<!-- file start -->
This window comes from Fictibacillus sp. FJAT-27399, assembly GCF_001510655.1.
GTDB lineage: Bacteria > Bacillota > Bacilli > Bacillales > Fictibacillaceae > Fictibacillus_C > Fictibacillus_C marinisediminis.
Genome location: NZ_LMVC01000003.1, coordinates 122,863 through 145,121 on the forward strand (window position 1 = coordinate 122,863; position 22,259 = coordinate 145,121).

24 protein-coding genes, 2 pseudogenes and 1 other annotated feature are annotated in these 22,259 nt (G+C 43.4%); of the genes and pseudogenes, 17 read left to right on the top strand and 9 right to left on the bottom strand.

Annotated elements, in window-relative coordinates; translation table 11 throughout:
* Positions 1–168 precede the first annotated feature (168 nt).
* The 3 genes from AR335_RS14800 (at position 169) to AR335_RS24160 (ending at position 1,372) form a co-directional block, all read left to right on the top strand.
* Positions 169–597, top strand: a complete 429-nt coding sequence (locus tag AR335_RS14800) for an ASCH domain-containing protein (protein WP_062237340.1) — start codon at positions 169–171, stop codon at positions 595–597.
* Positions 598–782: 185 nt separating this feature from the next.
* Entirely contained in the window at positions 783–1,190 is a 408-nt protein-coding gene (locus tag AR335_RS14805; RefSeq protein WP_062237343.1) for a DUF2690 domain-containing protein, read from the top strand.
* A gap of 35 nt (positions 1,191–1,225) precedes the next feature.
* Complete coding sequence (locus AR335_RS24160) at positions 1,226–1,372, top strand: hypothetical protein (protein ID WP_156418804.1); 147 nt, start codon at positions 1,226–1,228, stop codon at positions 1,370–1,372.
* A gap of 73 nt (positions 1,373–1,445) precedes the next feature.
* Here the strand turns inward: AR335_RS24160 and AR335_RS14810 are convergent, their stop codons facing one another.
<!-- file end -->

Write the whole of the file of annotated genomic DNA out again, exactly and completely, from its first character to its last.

This window comes from Fictibacillus sp. FJAT-27399, assembly GCF_001510655.1.
GTDB lineage: Bacteria > Bacillota > Bacilli > Bacillales > Fictibacillaceae > Fictibacillus_C > Fictibacillus_C marinisediminis.
Genome location: NZ_LMVC01000003.1, coordinates 122,863 through 145,121 on the forward strand (window position 1 = coordinate 122,863; position 22,259 = coordinate 145,121).

24 protein-coding genes, 2 pseudogenes and 1 other annotated feature are annotated in these 22,259 nt (G+C 43.4%); of the genes and pseudogenes, 17 read left to right on the top strand and 9 right to left on the bottom strand.

Annotated elements, in window-relative coordinates; translation table 11 throughout:
* Positions 1–168 precede the first annotated feature (168 nt).
* The 3 genes from AR335_RS14800 (at position 169) to AR335_RS24160 (ending at position 1,372) form a co-directional block, all read left to right on the top strand.
* Positions 169–597, top strand: a complete 429-nt coding sequence (locus tag AR335_RS14800) for an ASCH domain-containing protein (protein WP_062237340.1) — start codon at positions 169–171, stop codon at positions 595–597.
* Positions 598–782: 185 nt separating this feature from the next.
* Entirely contained in the window at positions 783–1,190 is a 408-nt protein-coding gene (locus tag AR335_RS14805; RefSeq protein WP_062237343.1) for a DUF2690 domain-containing protein, read from the top strand.
* A gap of 35 nt (positions 1,191–1,225) precedes the next feature.
* Complete coding sequence (locus AR335_RS24160) at positions 1,226–1,372, top strand: hypothetical protein (protein ID WP_156418804.1); 147 nt, start codon at positions 1,226–1,228, stop codon at positions 1,370–1,372.
* A gap of 73 nt (positions 1,373–1,445) precedes the next feature.
* Here the strand turns inward: AR335_RS24160 and AR335_RS14810 are convergent, their stop codons facing one another.